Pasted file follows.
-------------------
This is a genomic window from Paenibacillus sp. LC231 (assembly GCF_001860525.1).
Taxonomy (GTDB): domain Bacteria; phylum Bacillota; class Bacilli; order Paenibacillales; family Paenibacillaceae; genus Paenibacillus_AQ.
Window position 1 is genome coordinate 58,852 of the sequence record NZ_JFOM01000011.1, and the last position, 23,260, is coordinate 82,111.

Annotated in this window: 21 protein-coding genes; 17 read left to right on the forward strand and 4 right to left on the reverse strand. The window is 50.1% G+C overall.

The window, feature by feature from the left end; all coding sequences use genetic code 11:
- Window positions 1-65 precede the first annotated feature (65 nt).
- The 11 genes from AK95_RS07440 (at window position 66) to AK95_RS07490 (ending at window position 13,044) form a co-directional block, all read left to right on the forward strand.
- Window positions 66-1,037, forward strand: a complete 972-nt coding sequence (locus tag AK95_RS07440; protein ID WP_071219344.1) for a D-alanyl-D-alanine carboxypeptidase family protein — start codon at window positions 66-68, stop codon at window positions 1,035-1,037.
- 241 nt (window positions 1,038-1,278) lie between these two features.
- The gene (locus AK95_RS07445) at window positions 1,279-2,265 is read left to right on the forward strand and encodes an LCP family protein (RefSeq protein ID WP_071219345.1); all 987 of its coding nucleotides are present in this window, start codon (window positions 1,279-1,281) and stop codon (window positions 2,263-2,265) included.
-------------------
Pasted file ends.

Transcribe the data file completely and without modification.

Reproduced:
This is a genomic window from Paenibacillus sp. LC231 (assembly GCF_001860525.1).
Taxonomy (GTDB): domain Bacteria; phylum Bacillota; class Bacilli; order Paenibacillales; family Paenibacillaceae; genus Paenibacillus_AQ.
Window position 1 is genome coordinate 58,852 of the sequence record NZ_JFOM01000011.1, and the last position, 23,260, is coordinate 82,111.

Annotated in this window: 21 protein-coding genes; 17 read left to right on the forward strand and 4 right to left on the reverse strand. The window is 50.1% G+C overall.

The window, feature by feature from the left end; all coding sequences use genetic code 11:
- Window positions 1-65 precede the first annotated feature (65 nt).
- The 11 genes from AK95_RS07440 (at window position 66) to AK95_RS07490 (ending at window position 13,044) form a co-directional block, all read left to right on the forward strand.
- Window positions 66-1,037, forward strand: a complete 972-nt coding sequence (locus tag AK95_RS07440; protein ID WP_071219344.1) for a D-alanyl-D-alanine carboxypeptidase family protein — start codon at window positions 66-68, stop codon at window positions 1,035-1,037.
- 241 nt (window positions 1,038-1,278) lie between these two features.
- The gene (locus AK95_RS07445) at window positions 1,279-2,265 is read left to right on the forward strand and encodes an LCP family protein (RefSeq protein ID WP_071219345.1); all 987 of its coding nucleotides are present in this window, start codon (window positions 1,279-1,281) and stop codon (window positions 2,263-2,265) included.